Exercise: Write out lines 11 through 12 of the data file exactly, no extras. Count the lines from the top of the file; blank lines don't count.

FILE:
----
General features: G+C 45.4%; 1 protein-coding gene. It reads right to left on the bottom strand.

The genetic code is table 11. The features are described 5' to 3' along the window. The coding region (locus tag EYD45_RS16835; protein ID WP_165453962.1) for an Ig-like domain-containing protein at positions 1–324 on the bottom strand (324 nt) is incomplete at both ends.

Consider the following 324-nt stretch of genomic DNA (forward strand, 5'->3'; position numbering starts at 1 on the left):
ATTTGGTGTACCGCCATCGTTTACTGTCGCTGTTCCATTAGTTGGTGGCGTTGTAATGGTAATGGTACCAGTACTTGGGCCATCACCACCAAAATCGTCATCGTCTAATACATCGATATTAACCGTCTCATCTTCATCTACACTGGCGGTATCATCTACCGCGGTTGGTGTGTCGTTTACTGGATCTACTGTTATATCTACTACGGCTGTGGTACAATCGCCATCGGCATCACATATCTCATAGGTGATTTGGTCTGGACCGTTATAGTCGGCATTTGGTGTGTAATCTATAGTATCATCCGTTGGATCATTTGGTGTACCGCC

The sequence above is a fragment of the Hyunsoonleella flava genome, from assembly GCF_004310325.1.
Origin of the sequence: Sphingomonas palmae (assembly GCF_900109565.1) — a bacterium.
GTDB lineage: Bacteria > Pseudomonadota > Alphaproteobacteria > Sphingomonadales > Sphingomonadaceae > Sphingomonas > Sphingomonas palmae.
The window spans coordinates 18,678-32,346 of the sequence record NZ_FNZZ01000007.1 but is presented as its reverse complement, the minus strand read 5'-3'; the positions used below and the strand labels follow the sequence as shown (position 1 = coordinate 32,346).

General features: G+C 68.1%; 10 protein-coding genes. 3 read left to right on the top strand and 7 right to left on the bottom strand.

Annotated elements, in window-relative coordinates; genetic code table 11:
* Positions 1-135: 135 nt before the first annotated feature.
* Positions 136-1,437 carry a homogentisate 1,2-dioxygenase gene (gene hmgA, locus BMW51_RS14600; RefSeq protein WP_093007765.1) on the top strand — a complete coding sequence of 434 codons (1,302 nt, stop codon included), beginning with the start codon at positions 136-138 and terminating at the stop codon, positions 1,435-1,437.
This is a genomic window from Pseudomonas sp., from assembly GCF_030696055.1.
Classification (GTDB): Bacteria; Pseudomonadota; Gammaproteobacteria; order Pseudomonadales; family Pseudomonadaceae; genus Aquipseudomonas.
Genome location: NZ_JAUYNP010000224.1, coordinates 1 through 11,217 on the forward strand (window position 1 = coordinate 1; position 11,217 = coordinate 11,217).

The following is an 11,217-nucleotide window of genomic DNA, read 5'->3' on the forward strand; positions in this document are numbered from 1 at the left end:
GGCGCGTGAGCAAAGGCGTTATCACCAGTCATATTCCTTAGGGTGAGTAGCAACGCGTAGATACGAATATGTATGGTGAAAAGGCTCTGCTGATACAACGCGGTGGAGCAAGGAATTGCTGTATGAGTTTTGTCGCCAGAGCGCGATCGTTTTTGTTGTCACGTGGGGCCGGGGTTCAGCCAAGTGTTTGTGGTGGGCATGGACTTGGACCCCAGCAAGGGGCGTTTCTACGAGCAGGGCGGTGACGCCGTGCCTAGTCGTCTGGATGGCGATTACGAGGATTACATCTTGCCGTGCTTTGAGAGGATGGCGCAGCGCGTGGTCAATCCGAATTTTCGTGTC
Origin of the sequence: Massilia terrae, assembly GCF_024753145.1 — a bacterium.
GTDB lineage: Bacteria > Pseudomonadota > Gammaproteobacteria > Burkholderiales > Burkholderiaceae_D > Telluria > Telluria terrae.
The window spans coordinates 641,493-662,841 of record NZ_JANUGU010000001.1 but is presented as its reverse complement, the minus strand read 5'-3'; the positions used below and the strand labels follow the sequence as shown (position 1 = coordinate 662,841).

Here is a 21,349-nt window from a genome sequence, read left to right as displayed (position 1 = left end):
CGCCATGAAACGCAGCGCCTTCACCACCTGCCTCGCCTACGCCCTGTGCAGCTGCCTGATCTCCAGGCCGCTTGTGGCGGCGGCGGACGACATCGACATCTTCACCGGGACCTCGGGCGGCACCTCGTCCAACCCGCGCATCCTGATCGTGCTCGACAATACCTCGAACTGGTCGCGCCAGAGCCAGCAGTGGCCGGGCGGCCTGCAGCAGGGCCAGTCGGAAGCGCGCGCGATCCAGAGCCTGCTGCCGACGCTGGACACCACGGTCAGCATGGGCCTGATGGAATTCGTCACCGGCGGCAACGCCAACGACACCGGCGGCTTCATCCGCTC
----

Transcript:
* Positions 1-135: 135 nt before the first annotated feature.
* Positions 136-1,437 carry a homogentisate 1,2-dioxygenase gene (gene hmgA, locus BMW51_RS14600; RefSeq protein WP_093007765.1) on the top strand — a complete coding sequence of 434 codons (1,302 nt, stop codon included), beginning with the start codon at positions 136-138 and terminating at the stop codon, positions 1,435-1,437.